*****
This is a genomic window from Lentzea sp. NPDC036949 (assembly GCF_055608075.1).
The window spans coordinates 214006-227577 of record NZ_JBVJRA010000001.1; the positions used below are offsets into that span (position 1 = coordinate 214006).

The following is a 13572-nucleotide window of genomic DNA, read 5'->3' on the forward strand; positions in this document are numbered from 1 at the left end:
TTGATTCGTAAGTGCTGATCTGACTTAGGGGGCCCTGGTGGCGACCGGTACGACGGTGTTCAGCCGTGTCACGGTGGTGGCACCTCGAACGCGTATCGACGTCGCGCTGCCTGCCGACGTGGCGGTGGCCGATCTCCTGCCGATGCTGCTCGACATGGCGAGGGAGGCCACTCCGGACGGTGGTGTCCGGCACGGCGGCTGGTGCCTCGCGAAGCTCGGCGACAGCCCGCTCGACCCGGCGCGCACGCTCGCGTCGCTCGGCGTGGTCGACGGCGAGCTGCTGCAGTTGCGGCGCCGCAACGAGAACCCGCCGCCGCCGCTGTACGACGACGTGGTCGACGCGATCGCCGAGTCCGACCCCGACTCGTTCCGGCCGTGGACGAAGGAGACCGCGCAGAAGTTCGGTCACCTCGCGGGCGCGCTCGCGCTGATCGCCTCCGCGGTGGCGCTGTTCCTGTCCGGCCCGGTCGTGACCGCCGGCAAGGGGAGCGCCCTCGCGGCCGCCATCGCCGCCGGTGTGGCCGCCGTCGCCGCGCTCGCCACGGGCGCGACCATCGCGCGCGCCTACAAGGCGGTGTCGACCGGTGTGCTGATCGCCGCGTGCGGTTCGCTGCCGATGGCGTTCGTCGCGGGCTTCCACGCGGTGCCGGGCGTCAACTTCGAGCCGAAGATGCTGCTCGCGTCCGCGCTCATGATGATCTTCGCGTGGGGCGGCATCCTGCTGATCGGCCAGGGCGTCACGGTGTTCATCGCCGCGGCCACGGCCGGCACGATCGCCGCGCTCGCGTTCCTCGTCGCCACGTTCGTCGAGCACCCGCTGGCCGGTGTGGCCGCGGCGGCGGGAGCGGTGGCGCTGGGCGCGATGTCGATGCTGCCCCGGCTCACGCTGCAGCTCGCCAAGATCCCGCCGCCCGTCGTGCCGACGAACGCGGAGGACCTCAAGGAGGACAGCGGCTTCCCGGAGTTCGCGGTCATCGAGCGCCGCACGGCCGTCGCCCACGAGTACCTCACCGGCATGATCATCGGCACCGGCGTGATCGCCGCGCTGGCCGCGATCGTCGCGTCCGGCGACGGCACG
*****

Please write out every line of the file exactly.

This is a genomic window from Lentzea sp. NPDC036949 (assembly GCF_055608075.1).
The window spans coordinates 214006-227577 of record NZ_JBVJRA010000001.1; the positions used below are offsets into that span (position 1 = coordinate 214006).

The following is a 13572-nucleotide window of genomic DNA, read 5'->3' on the forward strand; positions in this document are numbered from 1 at the left end:
TTGATTCGTAAGTGCTGATCTGACTTAGGGGGCCCTGGTGGCGACCGGTACGACGGTGTTCAGCCGTGTCACGGTGGTGGCACCTCGAACGCGTATCGACGTCGCGCTGCCTGCCGACGTGGCGGTGGCCGATCTCCTGCCGATGCTGCTCGACATGGCGAGGGAGGCCACTCCGGACGGTGGTGTCCGGCACGGCGGCTGGTGCCTCGCGAAGCTCGGCGACAGCCCGCTCGACCCGGCGCGCACGCTCGCGTCGCTCGGCGTGGTCGACGGCGAGCTGCTGCAGTTGCGGCGCCGCAACGAGAACCCGCCGCCGCCGCTGTACGACGACGTGGTCGACGCGATCGCCGAGTCCGACCCCGACTCGTTCCGGCCGTGGACGAAGGAGACCGCGCAGAAGTTCGGTCACCTCGCGGGCGCGCTCGCGCTGATCGCCTCCGCGGTGGCGCTGTTCCTGTCCGGCCCGGTCGTGACCGCCGGCAAGGGGAGCGCCCTCGCGGCCGCCATCGCCGCCGGTGTGGCCGCCGTCGCCGCGCTCGCCACGGGCGCGACCATCGCGCGCGCCTACAAGGCGGTGTCGACCGGTGTGCTGATCGCCGCGTGCGGTTCGCTGCCGATGGCGTTCGTCGCGGGCTTCCACGCGGTGCCGGGCGTCAACTTCGAGCCGAAGATGCTGCTCGCGTCCGCGCTCATGATGATCTTCGCGTGGGGCGGCATCCTGCTGATCGGCCAGGGCGTCACGGTGTTCATCGCCGCGGCCACGGCCGGCACGATCGCCGCGCTCGCGTTCCTCGTCGCCACGTTCGTCGAGCACCCGCTGGCCGGTGTGGCCGCGGCGGCGGGAGCGGTGGCGCTGGGCGCGATGTCGATGCTGCCCCGGCTCACGCTGCAGCTCGCCAAGATCCCGCCGCCCGTCGTGCCGACGAACGCGGAGGACCTCAAGGAGGACAGCGGCTTCCCGGAGTTCGCGGTCATCGAGCGCCGCACGGCCGTCGCCCACGAGTACCTCACCGGCATGATCATCGGCACCGGCGTGATCGCCGCGCTGGCCGCGATCGTCGCGTCCGGCGACGGCACG